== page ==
Friday, October 10, 2014

Sex Work: From Problem to Solution?

The Cartagena Hilton, where a White House advance team member may have hired a prostitute.
In April 2012 U.S. Secret Service agents produced a huge scandal by hiring prostitutes while preparing for Pres. Barack Obama's visit to Cartagena, Colombia.

Sex workers leader Fidelia Suárez.
Bizarrely, the scandal overshadowed the international summit meeting Obama was attending - and dragged on and on, as details dribbled out about the agents' activities with the hired ladies of Cartagena.

But throughout the whole episode and after, the Obama administration repeated one point: Nobody directly employed by the White House had had a dalliance with a prostitute. Now, however, an investigation by the Washington Post newspaper finds that one minor White House advance team worker may have brought a prostitute to his room in the Cartagena Hilton Hotel.

Sen. Armando Benedetti.
The worker, a 25-year-old Yale University students, was a 'volunteer' paid on a per-diem basis, in charge of coordinating car transport in Cartagena. Hilton Hotel records indicated that he had received a female overnight guest. The worker, whose father had contributed almost $24,000 to the Democratic Party, denies having hired a prostitute in Cartagena, and in another case in Cartagena a prostitute was registered to the wrong room.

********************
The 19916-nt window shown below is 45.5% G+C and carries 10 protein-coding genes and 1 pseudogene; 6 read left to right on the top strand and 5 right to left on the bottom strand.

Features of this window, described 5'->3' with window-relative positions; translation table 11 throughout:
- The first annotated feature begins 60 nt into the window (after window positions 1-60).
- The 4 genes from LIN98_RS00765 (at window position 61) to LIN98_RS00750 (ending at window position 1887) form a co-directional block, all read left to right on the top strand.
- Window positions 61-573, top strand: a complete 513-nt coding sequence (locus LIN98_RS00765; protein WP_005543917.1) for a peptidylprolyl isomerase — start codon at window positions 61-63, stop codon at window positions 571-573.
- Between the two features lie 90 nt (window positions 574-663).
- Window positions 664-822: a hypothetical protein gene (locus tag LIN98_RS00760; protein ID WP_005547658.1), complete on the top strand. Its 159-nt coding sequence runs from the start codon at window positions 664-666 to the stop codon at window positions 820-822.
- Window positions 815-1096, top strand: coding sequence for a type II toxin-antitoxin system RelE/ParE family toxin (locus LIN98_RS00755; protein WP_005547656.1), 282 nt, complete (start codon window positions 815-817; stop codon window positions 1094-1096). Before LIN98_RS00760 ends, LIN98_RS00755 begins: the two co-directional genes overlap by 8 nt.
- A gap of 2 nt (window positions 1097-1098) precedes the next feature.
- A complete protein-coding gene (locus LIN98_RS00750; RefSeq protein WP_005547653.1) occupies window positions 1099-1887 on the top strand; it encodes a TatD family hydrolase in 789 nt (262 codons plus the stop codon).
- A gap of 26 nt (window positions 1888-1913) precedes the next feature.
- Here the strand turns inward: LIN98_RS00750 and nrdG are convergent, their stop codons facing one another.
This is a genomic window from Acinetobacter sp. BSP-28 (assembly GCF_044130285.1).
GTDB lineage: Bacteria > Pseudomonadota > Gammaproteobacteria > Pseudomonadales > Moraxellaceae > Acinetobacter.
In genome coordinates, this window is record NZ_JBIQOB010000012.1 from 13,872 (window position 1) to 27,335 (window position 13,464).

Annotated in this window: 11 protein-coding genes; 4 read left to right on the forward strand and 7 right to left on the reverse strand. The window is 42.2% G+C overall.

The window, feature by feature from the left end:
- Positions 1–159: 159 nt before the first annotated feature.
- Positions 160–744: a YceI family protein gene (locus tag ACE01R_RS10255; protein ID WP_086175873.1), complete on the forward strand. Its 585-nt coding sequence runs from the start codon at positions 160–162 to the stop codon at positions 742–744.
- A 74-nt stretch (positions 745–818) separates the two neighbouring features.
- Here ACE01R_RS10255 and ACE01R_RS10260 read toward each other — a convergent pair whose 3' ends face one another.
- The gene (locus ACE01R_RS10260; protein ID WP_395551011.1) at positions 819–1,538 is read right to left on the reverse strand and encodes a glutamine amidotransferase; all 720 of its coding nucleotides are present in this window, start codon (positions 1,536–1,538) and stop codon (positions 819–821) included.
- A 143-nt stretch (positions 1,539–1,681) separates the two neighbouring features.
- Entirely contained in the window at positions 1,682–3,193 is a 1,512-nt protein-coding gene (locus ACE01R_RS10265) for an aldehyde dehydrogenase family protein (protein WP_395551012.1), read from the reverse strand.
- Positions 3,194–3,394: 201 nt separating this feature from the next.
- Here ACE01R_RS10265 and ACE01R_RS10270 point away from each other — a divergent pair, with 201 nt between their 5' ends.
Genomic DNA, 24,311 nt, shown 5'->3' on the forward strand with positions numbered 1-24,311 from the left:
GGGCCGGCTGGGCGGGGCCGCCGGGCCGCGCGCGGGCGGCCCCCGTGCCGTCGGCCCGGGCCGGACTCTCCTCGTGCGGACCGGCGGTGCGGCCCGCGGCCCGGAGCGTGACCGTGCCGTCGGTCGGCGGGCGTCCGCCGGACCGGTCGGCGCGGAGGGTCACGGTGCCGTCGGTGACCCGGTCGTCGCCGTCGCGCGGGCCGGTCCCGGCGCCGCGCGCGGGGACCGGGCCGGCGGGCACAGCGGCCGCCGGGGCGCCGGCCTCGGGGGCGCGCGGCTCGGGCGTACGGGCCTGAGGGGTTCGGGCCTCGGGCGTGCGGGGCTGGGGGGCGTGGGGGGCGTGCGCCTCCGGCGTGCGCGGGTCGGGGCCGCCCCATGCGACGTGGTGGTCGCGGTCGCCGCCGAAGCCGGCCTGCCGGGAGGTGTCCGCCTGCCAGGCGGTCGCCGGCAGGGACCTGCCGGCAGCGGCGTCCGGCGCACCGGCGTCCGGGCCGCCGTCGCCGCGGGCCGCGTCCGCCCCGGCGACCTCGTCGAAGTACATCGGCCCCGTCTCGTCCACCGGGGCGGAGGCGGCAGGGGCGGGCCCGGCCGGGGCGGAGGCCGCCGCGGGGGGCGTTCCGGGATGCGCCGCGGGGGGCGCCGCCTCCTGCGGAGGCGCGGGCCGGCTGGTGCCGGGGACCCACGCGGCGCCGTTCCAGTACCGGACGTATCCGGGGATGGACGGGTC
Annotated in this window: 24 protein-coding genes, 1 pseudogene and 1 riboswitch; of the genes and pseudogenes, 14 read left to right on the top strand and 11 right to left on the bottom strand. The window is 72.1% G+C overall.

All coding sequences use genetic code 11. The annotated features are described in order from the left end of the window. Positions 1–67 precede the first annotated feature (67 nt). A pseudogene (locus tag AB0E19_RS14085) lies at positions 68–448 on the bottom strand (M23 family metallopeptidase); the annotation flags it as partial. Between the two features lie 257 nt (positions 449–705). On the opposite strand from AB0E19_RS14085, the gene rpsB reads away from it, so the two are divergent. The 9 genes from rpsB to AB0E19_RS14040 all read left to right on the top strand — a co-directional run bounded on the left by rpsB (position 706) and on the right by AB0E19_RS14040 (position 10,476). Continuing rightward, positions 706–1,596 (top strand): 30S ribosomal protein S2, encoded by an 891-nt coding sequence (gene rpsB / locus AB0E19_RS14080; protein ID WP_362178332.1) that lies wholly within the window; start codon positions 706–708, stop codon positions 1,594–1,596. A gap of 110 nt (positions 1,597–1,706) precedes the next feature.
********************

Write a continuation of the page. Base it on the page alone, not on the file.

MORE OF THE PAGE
In any case, the Post's reporting suggested that U.S. government investigators had been pressured to leave out information about any White House connection to the scandal.

What two consenting adults do together is their own business, especially where prostitution is legal. But in this case, one of them was responsible, in at least a small way, for the safety of a president. And, even where it's legal, the prostitution industry inevitably has connections to organized crime.

But you can bet that if the U.S. government workers had associated with narcotic cartel leaders instead of prostitutes, the issue would have received much less attention.
The sex workers advocates in a recent march for workers' rights. 
The new polemic comes at a time when Colombian prostitutes are speaking up, at least a bit, and asking for labor protection like any other job. Senator Armando Benedetti has introduced a bill intended to guarantee benefits and protections for sex workers. A court recently ruled that sex work is a profession like any other. During a recent discussion about the issue sponsored by El Tiempo, a spokeswoman for a prostitutes' organization described abuses by police and exploitation by brothel owners.

The proposed law would, among other things, provide health benefits to prostitutes and their immediate relatives.

"The idea is that you (sex workers) have the rights of every other worker and aren't mistreated," Benedetti said.

But everything related to sex work continues to be sensitive.

"The problem with this type of project is that some think that I'm promoting prostitution, and the sex workers think that I want to end their profession," Benedetti said.

"When you talk about sex work, you talk about work," said Fidelia Suárez, representative of the Association of Women Seeking Liberty, an organization of sex workers. "We are not the problem, we are part of the solution."

By Mike Ceaser, of Bogotá Bike Tours

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